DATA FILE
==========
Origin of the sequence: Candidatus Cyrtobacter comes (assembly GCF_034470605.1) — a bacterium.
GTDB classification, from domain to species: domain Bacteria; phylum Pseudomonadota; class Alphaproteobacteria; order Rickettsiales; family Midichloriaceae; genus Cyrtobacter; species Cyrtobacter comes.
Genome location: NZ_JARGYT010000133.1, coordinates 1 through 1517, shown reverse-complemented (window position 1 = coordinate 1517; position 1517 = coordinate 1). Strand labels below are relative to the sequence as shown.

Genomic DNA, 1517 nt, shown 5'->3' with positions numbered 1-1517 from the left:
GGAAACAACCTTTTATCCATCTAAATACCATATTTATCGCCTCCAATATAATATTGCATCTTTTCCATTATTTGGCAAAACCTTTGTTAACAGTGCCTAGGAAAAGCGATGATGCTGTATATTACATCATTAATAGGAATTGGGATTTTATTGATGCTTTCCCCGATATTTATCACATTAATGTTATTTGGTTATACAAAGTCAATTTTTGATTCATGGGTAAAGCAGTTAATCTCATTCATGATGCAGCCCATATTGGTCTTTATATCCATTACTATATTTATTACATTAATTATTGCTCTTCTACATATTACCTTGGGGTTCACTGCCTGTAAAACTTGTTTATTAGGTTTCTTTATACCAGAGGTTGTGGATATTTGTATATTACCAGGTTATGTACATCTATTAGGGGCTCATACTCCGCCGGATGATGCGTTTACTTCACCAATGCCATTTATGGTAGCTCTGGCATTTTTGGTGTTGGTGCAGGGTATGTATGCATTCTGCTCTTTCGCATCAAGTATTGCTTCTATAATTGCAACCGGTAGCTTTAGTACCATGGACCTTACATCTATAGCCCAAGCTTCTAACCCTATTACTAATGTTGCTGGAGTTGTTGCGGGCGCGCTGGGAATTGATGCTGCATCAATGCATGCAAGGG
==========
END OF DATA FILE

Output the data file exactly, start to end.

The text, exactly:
Origin of the sequence: Candidatus Cyrtobacter comes (assembly GCF_034470605.1) — a bacterium.
GTDB classification, from domain to species: domain Bacteria; phylum Pseudomonadota; class Alphaproteobacteria; order Rickettsiales; family Midichloriaceae; genus Cyrtobacter; species Cyrtobacter comes.
Genome location: NZ_JARGYT010000133.1, coordinates 1 through 1517, shown reverse-complemented (window position 1 = coordinate 1517; position 1517 = coordinate 1). Strand labels below are relative to the sequence as shown.

Genomic DNA, 1517 nt, shown 5'->3' with positions numbered 1-1517 from the left:
GGAAACAACCTTTTATCCATCTAAATACCATATTTATCGCCTCCAATATAATATTGCATCTTTTCCATTATTTGGCAAAACCTTTGTTAACAGTGCCTAGGAAAAGCGATGATGCTGTATATTACATCATTAATAGGAATTGGGATTTTATTGATGCTTTCCCCGATATTTATCACATTAATGTTATTTGGTTATACAAAGTCAATTTTTGATTCATGGGTAAAGCAGTTAATCTCATTCATGATGCAGCCCATATTGGTCTTTATATCCATTACTATATTTATTACATTAATTATTGCTCTTCTACATATTACCTTGGGGTTCACTGCCTGTAAAACTTGTTTATTAGGTTTCTTTATACCAGAGGTTGTGGATATTTGTATATTACCAGGTTATGTACATCTATTAGGGGCTCATACTCCGCCGGATGATGCGTTTACTTCACCAATGCCATTTATGGTAGCTCTGGCATTTTTGGTGTTGGTGCAGGGTATGTATGCATTCTGCTCTTTCGCATCAAGTATTGCTTCTATAATTGCAACCGGTAGCTTTAGTACCATGGACCTTACATCTATAGCCCAAGCTTCTAACCCTATTACTAATGTTGCTGGAGTTGTTGCGGGCGCGCTGGGAATTGATGCTGCATCAATGCATGCAAGGG